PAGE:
Milking the Benefits
Sainsbury’s operates over 1,200 supermarkets and convenience stores in the UK, employing 161,000 staff. Its wide range of products include food, household goods, clothing and it also provides financial services. In its allimportant fresh food business, Sainsbury’s seeks to balance the needs of customers for quality food and competitive prices with those of suppliers for fair prices and reasonable terms.
For years milk production on Britain’s dairy farms has suffered from uncertainty caused by volatile prices. Sainsbury’s believes it has found a way to make milk production from its own suppliers more sustainable. Its cost of production (COP) model seeks to protect dairy farmers from market volatility. It focuses on two key areas of volatility – the price paid for milk and major dairy farm costs. The model moves dairy pricing away from standard market pricing to an open book costbased approach which uses data independently collected from 320 farms in Sainsbury’s Dairy Development Group (SDDG).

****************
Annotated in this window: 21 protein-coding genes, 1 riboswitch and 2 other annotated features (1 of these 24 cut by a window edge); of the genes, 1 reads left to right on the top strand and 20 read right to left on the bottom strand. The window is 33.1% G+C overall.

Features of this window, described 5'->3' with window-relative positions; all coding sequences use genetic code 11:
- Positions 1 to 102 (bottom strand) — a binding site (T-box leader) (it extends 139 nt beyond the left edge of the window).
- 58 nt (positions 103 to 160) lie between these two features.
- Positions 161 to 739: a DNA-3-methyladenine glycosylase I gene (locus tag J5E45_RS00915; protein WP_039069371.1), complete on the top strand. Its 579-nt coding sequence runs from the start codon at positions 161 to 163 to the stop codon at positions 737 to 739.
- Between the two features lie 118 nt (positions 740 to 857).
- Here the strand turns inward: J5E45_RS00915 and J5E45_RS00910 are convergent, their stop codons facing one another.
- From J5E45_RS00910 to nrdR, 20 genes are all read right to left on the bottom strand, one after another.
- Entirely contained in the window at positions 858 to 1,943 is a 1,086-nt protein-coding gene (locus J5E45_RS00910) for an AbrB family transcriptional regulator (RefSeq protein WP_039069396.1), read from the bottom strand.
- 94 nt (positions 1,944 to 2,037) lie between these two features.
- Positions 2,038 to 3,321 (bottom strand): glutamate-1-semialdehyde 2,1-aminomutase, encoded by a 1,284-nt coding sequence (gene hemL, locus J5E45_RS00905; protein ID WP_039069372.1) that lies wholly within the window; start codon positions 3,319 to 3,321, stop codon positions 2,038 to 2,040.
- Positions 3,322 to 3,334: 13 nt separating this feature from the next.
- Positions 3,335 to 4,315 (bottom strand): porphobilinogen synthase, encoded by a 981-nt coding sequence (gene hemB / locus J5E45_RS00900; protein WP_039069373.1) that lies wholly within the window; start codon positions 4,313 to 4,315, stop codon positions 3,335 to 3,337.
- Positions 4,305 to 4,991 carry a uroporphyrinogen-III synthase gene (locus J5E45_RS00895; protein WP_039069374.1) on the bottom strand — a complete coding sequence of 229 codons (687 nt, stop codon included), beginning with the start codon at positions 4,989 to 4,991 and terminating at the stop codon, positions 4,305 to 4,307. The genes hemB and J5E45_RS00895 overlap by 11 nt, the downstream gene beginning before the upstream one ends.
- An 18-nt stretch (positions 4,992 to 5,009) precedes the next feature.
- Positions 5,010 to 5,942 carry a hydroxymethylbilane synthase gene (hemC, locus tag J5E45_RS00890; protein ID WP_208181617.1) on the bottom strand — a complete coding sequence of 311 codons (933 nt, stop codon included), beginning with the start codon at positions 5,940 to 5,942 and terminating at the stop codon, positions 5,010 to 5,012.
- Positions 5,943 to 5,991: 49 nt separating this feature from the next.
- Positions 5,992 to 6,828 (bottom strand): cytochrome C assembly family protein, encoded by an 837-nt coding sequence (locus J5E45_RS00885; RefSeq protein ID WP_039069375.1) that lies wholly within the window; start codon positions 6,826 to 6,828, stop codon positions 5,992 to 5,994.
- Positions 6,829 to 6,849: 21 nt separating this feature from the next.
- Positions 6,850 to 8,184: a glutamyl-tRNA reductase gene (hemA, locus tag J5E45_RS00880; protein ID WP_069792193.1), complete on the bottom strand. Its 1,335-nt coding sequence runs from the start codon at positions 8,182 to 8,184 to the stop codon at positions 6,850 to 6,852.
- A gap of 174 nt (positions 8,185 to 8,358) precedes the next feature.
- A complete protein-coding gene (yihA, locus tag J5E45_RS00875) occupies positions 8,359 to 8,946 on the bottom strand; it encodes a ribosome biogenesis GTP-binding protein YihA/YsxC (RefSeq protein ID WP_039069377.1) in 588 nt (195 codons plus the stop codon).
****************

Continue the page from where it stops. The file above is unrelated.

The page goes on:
‘The challenge and opportunity was to give our dairy farmers the stability and confidence to invest in the future of their businesses and protect them from market volatility,’ says Stuart Lendrum, Head of Sustainable and Ethical Sourcing at Sainsbury’s. ‘In doing so, we could ensure consistent, resilient milk supplies whilst ensuring a sustainable future for the SDDG farmers.’ It’s all about building a sustainable supply chain for the future.
"Successful projects tend to be ones with a set of objectives collaboratively built and agreed, followed by a shared work plan."
Sainsbury’s spent 18 months working with SDDG farmers and Kite, an independent dairy accounting specialist, to develop COP. All costs apart from the ‘three Fs’ – feed, fuel and fertiliser – are fixed for 12 months. Every quarter, the three Fs are adjusted to account for actual market fluctuations. Lendrum says, ‘The COP model serves to strengthen the long-term commitment we have made to the SDDG as it guarantees them a sustained business margin which is something a market price is unable to do.’
COP is a major innovation in making the volatile milk market more sustainable. Instead of uncertainty, COP sets a quarterly price based on reliable data. This, Sainsbury’s believes, has increased the financial resilience of both its own business and those of SDDG farmers.